Family law cases are billed hourly, elder law clients are charged a flat fee (with some exceptions for both).
You deserve timely communication with your attorney. Many people complain that they do not hear from their attorney or that they cannot get a call back. This is something you should not experience. If you have an urgent issue that needs to be addressed, want an update or just touch base my assistant Brenda is able to schedule 15- minute phone appointments on my calendar or she can ask me your question. I check my email throughout the day and will respond as soon as soon as I have an answer to your question or issue. I never want you to feel out of the loop in your case.
Generally most of my meetings are held in my office, weekdays between the hours of 9am-5pm. I am willing to travel for my Elder Law clients and charge a fee for this service.
I offer a free initial telephone consultation. In person meetings are charged at my current hourly rate, which we will discuss on the telephone. Give me a call at 513-771-2444 to schedule. I look forward to speaking with you!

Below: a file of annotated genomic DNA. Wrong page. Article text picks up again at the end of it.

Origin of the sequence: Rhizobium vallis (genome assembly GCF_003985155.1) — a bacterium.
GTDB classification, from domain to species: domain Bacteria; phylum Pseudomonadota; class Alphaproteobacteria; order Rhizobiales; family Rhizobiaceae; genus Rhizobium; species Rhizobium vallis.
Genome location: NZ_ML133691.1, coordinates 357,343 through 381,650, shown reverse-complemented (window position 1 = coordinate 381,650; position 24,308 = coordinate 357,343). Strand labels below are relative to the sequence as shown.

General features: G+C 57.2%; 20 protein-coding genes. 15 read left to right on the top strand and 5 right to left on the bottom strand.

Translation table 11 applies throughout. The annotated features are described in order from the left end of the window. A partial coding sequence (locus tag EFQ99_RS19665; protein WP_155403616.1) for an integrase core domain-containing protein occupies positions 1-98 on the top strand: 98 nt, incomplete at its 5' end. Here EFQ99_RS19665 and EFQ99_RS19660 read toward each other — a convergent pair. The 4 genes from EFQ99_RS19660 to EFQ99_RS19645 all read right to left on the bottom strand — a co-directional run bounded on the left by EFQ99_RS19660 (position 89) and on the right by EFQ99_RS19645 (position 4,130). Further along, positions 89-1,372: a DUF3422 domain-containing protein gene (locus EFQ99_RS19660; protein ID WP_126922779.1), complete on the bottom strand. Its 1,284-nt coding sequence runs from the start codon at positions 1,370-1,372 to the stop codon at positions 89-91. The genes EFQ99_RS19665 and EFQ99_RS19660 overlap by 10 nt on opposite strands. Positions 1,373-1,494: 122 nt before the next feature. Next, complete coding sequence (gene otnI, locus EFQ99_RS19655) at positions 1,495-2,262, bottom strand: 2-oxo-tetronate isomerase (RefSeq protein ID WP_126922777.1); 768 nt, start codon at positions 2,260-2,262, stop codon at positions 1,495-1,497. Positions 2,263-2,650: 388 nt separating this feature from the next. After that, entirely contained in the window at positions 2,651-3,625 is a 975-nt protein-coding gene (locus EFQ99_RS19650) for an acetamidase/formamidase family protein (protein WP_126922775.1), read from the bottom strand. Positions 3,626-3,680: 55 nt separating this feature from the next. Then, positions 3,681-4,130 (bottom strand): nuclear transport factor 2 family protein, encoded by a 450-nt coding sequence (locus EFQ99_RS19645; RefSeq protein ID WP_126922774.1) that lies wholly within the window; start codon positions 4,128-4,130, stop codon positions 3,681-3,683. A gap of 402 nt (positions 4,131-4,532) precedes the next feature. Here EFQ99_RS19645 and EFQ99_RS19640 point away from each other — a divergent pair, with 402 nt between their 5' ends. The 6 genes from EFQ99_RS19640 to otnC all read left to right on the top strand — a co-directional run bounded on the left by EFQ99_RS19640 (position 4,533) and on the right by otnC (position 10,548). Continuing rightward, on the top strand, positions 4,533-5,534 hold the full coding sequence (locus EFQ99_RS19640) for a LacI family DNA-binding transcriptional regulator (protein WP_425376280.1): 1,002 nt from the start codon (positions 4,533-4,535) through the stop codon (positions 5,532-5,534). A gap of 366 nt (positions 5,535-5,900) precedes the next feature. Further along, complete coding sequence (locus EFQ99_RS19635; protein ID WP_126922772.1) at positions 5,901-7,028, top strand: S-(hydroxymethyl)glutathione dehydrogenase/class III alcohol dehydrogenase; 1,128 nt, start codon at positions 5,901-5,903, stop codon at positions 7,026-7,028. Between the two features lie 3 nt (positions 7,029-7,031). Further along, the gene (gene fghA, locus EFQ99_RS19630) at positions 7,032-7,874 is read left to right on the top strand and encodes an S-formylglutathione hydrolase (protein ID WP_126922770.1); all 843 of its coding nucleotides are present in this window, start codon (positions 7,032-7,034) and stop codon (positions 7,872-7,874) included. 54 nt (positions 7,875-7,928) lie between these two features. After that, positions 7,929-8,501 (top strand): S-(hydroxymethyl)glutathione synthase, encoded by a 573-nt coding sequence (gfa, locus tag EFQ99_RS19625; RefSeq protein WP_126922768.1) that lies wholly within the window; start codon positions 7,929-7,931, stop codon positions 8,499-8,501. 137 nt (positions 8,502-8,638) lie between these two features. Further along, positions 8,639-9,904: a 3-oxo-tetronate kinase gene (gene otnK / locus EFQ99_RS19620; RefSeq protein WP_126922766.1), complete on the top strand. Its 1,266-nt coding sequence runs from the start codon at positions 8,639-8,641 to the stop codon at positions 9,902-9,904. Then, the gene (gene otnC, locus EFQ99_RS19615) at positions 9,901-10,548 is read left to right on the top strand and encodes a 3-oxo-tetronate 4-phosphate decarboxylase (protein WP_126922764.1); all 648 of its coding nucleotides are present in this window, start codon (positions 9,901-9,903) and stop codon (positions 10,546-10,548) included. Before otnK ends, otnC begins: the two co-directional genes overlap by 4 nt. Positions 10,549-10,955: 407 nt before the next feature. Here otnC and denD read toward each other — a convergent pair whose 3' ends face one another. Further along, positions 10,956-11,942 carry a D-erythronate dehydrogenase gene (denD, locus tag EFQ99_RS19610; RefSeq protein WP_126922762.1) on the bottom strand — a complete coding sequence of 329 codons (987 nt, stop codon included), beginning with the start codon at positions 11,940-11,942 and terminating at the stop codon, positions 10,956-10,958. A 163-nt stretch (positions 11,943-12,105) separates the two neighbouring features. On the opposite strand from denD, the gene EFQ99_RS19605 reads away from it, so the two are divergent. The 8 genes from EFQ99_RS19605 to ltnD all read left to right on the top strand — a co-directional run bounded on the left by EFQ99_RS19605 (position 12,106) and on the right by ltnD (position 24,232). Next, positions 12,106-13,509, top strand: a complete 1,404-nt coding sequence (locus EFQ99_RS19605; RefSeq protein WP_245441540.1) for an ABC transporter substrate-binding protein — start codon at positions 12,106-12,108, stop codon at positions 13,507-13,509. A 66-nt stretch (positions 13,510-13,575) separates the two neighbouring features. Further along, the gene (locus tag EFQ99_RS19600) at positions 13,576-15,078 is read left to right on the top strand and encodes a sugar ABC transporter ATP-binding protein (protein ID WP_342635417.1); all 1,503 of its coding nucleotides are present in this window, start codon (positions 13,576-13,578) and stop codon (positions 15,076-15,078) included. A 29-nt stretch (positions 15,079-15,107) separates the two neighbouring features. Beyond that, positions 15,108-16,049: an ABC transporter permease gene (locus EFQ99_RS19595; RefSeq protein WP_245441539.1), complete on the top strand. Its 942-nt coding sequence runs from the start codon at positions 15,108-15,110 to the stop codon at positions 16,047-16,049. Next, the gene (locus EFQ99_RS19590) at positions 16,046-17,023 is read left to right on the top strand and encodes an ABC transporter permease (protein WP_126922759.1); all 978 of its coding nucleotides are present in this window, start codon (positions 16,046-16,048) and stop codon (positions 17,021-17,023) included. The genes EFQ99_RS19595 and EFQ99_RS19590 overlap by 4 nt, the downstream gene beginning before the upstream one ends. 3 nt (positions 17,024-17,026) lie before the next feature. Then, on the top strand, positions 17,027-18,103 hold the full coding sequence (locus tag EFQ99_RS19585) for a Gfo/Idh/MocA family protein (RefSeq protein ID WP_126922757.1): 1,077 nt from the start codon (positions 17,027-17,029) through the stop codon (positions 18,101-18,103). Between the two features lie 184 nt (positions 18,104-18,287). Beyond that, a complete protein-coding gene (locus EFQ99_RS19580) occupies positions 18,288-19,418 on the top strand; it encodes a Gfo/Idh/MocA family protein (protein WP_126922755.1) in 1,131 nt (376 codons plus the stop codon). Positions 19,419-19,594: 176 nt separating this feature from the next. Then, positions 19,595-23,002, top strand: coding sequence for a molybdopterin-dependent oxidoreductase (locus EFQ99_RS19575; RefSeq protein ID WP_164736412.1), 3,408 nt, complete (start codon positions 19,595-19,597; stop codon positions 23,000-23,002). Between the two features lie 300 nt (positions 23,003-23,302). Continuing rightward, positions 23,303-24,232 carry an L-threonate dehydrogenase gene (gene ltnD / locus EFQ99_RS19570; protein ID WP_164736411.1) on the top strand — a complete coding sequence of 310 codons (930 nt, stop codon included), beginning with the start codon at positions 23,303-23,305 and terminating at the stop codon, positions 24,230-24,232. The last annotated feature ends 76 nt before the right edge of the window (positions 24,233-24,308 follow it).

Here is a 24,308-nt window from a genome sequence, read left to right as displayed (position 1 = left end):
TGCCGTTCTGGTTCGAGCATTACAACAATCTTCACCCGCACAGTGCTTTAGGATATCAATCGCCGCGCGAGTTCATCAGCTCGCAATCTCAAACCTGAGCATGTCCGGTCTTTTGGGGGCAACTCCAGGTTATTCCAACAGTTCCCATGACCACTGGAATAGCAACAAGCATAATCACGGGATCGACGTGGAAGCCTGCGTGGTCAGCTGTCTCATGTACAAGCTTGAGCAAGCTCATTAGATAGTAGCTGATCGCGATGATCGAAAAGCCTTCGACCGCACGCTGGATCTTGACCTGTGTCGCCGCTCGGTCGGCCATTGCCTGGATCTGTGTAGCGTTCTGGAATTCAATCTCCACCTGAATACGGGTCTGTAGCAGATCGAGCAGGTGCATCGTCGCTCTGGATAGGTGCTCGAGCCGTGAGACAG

Mediation is always an option so long as both parties are willing. In some circumstances, you will be ordered by the Court to attend mediation regarding parenting issues.
A dissolution of marriage is a way to terminate your marriage with the Court. In order to proceed with a dissolution of marriage, you and your spouse must come to an agreement on all issues in your marriage prior to filing anything with the Court. Often people view this as the most amicable way to terminate a marriage. A divorce can either be contested or uncontested. An uncontested divorce is similar to a dissolution of marriage but involves a different process. Often an uncontested divorce is filed because one party cannot be present in Court. A contested divorce is filed if the parties are not able to come to an agreement prior to filing anything with the Court. Divorce is also used to seek relief from the Court in the form of temporary orders (child support, spousal support) or if there are issues of domestic violence in the household.